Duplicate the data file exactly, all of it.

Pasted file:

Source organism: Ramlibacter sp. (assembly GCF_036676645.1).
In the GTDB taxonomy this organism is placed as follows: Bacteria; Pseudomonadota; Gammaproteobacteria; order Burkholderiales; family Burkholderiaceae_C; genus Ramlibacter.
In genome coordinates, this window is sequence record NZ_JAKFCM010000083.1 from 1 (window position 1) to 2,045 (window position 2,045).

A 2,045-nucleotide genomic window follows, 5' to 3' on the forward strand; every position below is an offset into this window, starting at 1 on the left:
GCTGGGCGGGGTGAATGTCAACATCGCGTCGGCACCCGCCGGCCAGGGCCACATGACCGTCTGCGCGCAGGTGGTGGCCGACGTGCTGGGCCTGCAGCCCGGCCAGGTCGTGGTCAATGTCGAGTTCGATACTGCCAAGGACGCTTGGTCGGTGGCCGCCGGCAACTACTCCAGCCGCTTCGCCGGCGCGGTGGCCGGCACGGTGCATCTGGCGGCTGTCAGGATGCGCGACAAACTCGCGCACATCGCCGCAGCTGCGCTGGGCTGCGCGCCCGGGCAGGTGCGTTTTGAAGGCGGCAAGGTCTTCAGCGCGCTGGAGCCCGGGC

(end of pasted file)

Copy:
Source organism: Ramlibacter sp. (assembly GCF_036676645.1).
In the GTDB taxonomy this organism is placed as follows: Bacteria; Pseudomonadota; Gammaproteobacteria; order Burkholderiales; family Burkholderiaceae_C; genus Ramlibacter.
In genome coordinates, this window is sequence record NZ_JAKFCM010000083.1 from 1 (window position 1) to 2,045 (window position 2,045).

A 2,045-nucleotide genomic window follows, 5' to 3' on the forward strand; every position below is an offset into this window, starting at 1 on the left:
GCTGGGCGGGGTGAATGTCAACATCGCGTCGGCACCCGCCGGCCAGGGCCACATGACCGTCTGCGCGCAGGTGGTGGCCGACGTGCTGGGCCTGCAGCCCGGCCAGGTCGTGGTCAATGTCGAGTTCGATACTGCCAAGGACGCTTGGTCGGTGGCCGCCGGCAACTACTCCAGCCGCTTCGCCGGCGCGGTGGCCGGCACGGTGCATCTGGCGGCTGTCAGGATGCGCGACAAACTCGCGCACATCGCCGCAGCTGCGCTGGGCTGCGCGCCCGGGCAGGTGCGTTTTGAAGGCGGCAAGGTCTTCAGCGCGCTGGAGCCCGGGC